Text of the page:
Few people consider the German Shepherd bite force when looking for a pet. Probably no one ponders this aspect since all they want is a pet, best friend, or a working dog.
But it might be prudent to think about this animal’s bite force in terms of safety, especially if looking for a family pet.
As much as any German Shepherd lover will tell you that this animal is not dangerous, this breed makes news headlines for human attacks.
Some of these attacks are fatal, and some require medical attention because of this breed’s powerful bite force.
How strong is the bite force of a German Shepherd and is this a truly dangerous breed of dog?
Understanding a Dog’s Bite Force
One way to understand the bite force is to measure this force and compare it to others.
Scientists estimate the bite force of animals with different instruments. Bite force instruments can be mechanical, electrical, digital, or a combination of all three.
Bite force instruments include piezoelectric sensors, pressure-sensitive films, and strain gauges. A standard measuring tool is the Gnathodynamometer.
Bite force measurements are recorded in terms of Newtons (N), kilograms (kg), or pounds (lbs.).
Human bite forces differ from dogs and cats in that their jaws move differently, resulting in various measuring methods.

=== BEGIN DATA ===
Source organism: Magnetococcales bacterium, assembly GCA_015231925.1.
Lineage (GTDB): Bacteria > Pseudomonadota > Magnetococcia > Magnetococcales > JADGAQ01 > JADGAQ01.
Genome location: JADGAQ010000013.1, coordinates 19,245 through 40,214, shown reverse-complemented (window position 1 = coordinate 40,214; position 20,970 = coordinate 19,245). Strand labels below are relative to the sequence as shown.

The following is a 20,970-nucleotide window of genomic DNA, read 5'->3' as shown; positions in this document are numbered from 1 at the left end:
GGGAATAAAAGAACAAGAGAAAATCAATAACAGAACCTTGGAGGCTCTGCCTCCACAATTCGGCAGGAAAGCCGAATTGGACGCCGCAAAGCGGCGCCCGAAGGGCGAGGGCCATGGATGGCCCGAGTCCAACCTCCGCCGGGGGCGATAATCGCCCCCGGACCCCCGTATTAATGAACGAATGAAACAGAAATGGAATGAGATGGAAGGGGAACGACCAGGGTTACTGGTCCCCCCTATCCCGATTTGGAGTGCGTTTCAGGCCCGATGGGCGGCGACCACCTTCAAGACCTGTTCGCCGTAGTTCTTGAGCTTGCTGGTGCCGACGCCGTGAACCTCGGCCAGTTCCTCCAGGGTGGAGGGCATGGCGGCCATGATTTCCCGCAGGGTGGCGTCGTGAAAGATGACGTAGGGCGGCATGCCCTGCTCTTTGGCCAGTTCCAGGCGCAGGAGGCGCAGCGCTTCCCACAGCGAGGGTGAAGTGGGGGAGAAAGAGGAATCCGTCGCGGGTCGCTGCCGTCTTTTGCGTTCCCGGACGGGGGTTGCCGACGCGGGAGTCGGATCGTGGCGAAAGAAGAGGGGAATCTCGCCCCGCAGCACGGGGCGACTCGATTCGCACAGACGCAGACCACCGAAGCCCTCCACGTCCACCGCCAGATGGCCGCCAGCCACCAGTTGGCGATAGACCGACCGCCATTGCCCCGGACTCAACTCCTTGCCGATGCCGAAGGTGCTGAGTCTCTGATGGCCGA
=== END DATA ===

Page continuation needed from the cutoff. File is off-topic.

Humans move their jaws vertically and laterally, whereas dogs primarily use a vertical jaw motion.
Despite these variations, it is possible to measure most animals’ PSI.
The PSI measurement refers to how many pounds of pressure are applied per square inch when an animal closes its jaws.
How much pressure an animal exerts will vary depending on why it is closing its jaws. PSI is the generic abbreviation for pounds per square inch.
When an animal eats food, it will apply enough pressure to break food down into smaller pieces for chewing before swallowing.
An animal will apply intense pressure in the wild when biting its prey and tearing it apart for consumption.
Likewise, an animal will apply less jaw pressure when picking up its young to move them to a different location.
Jaw or bite pressure also alters over time, as this force will change with age and the condition of the animal’s teeth and general health.
It is convenient to understand the German Shepherd bite force to discuss why it bites and compare it to other animals.
Drawing comparisons between this breed’s bite force, different dog breeds, and other animals places this power in perspective.
The German Shepherd Bite Force
If a dog like the German Shepherd bites down on something or someone, it will exert various pressure levels.
There are six aspects of how German Shepherd dogs bite down on something or someone:
- The German Shepherd puppy will constantly nip and bite on things, especially when it is teething. Generally, this bite force is light, and the animal uses it to relieve teething discomfort. Nips will often be weak and will not penetrate the skin but may leave a mark. Adult German Shepherds may use light nipping as a warning, and the pressure they exert is low.
- Another biting behavior of the German Shepherd will involve increasing pressure that leaves deeper bite marks without puncturing the skin.